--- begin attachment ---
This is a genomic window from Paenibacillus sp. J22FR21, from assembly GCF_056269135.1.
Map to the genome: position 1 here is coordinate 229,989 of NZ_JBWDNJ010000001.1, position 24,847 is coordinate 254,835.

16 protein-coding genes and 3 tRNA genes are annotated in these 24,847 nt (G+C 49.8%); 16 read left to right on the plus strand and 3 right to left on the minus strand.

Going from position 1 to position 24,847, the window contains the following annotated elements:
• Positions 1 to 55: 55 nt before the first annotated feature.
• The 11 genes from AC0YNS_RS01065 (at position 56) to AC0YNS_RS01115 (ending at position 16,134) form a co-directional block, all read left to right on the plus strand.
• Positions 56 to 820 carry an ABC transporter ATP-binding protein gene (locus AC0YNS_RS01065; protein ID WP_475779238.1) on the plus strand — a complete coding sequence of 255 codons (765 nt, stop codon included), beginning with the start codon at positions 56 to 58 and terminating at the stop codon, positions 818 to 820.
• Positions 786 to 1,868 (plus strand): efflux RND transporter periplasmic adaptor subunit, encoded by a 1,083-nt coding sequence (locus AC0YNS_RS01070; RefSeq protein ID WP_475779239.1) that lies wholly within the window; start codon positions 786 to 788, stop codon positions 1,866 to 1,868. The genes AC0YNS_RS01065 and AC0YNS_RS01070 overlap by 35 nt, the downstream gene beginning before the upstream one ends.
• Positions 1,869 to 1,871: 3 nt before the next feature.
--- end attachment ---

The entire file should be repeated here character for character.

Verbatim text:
This is a genomic window from Paenibacillus sp. J22FR21, from assembly GCF_056269135.1.
Map to the genome: position 1 here is coordinate 229,989 of NZ_JBWDNJ010000001.1, position 24,847 is coordinate 254,835.

16 protein-coding genes and 3 tRNA genes are annotated in these 24,847 nt (G+C 49.8%); 16 read left to right on the plus strand and 3 right to left on the minus strand.

Going from position 1 to position 24,847, the window contains the following annotated elements:
• Positions 1 to 55: 55 nt before the first annotated feature.
• The 11 genes from AC0YNS_RS01065 (at position 56) to AC0YNS_RS01115 (ending at position 16,134) form a co-directional block, all read left to right on the plus strand.
• Positions 56 to 820 carry an ABC transporter ATP-binding protein gene (locus AC0YNS_RS01065; protein ID WP_475779238.1) on the plus strand — a complete coding sequence of 255 codons (765 nt, stop codon included), beginning with the start codon at positions 56 to 58 and terminating at the stop codon, positions 818 to 820.
• Positions 786 to 1,868 (plus strand): efflux RND transporter periplasmic adaptor subunit, encoded by a 1,083-nt coding sequence (locus AC0YNS_RS01070; RefSeq protein ID WP_475779239.1) that lies wholly within the window; start codon positions 786 to 788, stop codon positions 1,866 to 1,868. The genes AC0YNS_RS01065 and AC0YNS_RS01070 overlap by 35 nt, the downstream gene beginning before the upstream one ends.
• Positions 1,869 to 1,871: 3 nt before the next feature.